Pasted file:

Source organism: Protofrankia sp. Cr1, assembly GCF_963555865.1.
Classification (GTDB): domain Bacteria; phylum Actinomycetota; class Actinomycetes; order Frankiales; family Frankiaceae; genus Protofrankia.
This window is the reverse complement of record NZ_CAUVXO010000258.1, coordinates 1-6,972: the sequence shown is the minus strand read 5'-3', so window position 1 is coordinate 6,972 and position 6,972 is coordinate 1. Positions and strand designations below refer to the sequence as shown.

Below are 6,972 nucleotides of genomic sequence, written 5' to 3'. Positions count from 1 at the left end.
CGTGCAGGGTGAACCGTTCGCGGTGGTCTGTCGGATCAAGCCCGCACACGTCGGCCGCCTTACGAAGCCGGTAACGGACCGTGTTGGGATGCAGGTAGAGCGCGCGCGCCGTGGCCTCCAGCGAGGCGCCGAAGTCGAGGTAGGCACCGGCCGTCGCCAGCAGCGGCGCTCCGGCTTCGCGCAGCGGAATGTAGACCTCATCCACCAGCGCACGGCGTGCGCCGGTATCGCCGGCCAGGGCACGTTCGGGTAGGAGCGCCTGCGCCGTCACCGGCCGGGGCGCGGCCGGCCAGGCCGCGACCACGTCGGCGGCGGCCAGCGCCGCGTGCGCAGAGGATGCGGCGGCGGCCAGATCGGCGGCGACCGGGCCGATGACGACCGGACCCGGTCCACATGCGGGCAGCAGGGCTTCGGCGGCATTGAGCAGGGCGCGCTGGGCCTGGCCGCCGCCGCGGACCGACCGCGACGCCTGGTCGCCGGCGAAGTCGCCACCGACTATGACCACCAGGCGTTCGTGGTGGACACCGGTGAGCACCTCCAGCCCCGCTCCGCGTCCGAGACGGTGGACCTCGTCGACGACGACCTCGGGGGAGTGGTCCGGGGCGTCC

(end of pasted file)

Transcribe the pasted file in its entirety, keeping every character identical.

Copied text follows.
Source organism: Protofrankia sp. Cr1, assembly GCF_963555865.1.
Classification (GTDB): domain Bacteria; phylum Actinomycetota; class Actinomycetes; order Frankiales; family Frankiaceae; genus Protofrankia.
This window is the reverse complement of record NZ_CAUVXO010000258.1, coordinates 1-6,972: the sequence shown is the minus strand read 5'-3', so window position 1 is coordinate 6,972 and position 6,972 is coordinate 1. Positions and strand designations below refer to the sequence as shown.

Below are 6,972 nucleotides of genomic sequence, written 5' to 3'. Positions count from 1 at the left end.
CGTGCAGGGTGAACCGTTCGCGGTGGTCTGTCGGATCAAGCCCGCACACGTCGGCCGCCTTACGAAGCCGGTAACGGACCGTGTTGGGATGCAGGTAGAGCGCGCGCGCCGTGGCCTCCAGCGAGGCGCCGAAGTCGAGGTAGGCACCGGCCGTCGCCAGCAGCGGCGCTCCGGCTTCGCGCAGCGGAATGTAGACCTCATCCACCAGCGCACGGCGTGCGCCGGTATCGCCGGCCAGGGCACGTTCGGGTAGGAGCGCCTGCGCCGTCACCGGCCGGGGCGCGGCCGGCCAGGCCGCGACCACGTCGGCGGCGGCCAGCGCCGCGTGCGCAGAGGATGCGGCGGCGGCCAGATCGGCGGCGACCGGGCCGATGACGACCGGACCCGGTCCACATGCGGGCAGCAGGGCTTCGGCGGCATTGAGCAGGGCGCGCTGGGCCTGGCCGCCGCCGCGGACCGACCGCGACGCCTGGTCGCCGGCGAAGTCGCCACCGACTATGACCACCAGGCGTTCGTGGTGGACACCGGTGAGCACCTCCAGCCCCGCTCCGCGTCCGAGACGGTGGACCTCGTCGACGACGACCTCGGGGGAGTGGTCCGGGGCGTCC